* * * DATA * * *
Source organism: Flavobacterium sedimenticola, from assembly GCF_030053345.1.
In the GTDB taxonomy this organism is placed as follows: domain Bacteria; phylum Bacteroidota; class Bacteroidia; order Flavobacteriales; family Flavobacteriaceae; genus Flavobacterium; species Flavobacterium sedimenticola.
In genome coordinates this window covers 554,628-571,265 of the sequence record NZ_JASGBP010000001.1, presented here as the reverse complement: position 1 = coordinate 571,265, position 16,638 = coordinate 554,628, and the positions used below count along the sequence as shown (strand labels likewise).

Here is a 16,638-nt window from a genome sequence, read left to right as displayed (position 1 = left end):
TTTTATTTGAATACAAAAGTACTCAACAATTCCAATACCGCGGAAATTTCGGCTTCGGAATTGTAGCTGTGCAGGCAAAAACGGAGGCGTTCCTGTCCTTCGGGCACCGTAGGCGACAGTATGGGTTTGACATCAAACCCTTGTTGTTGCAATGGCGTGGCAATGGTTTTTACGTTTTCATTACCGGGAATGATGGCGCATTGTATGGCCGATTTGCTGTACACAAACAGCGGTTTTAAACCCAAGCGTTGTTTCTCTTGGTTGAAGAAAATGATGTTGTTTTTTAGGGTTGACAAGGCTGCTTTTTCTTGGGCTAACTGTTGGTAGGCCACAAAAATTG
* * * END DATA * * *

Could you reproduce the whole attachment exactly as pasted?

Source organism: Flavobacterium sedimenticola, from assembly GCF_030053345.1.
In the GTDB taxonomy this organism is placed as follows: domain Bacteria; phylum Bacteroidota; class Bacteroidia; order Flavobacteriales; family Flavobacteriaceae; genus Flavobacterium; species Flavobacterium sedimenticola.
In genome coordinates this window covers 554,628-571,265 of the sequence record NZ_JASGBP010000001.1, presented here as the reverse complement: position 1 = coordinate 571,265, position 16,638 = coordinate 554,628, and the positions used below count along the sequence as shown (strand labels likewise).

Here is a 16,638-nt window from a genome sequence, read left to right as displayed (position 1 = left end):
TTTTATTTGAATACAAAAGTACTCAACAATTCCAATACCGCGGAAATTTCGGCTTCGGAATTGTAGCTGTGCAGGCAAAAACGGAGGCGTTCCTGTCCTTCGGGCACCGTAGGCGACAGTATGGGTTTGACATCAAACCCTTGTTGTTGCAATGGCGTGGCAATGGTTTTTACGTTTTCATTACCGGGAATGATGGCGCATTGTATGGCCGATTTGCTGTACACAAACAGCGGTTTTAAACCCAAGCGTTGTTTCTCTTGGTTGAAGAAAATGATGTTGTTTTTTAGGGTTGACAAGGCTGCTTTTTCTTGGGCTAACTGTTGGTAGGCCACAAAAATTG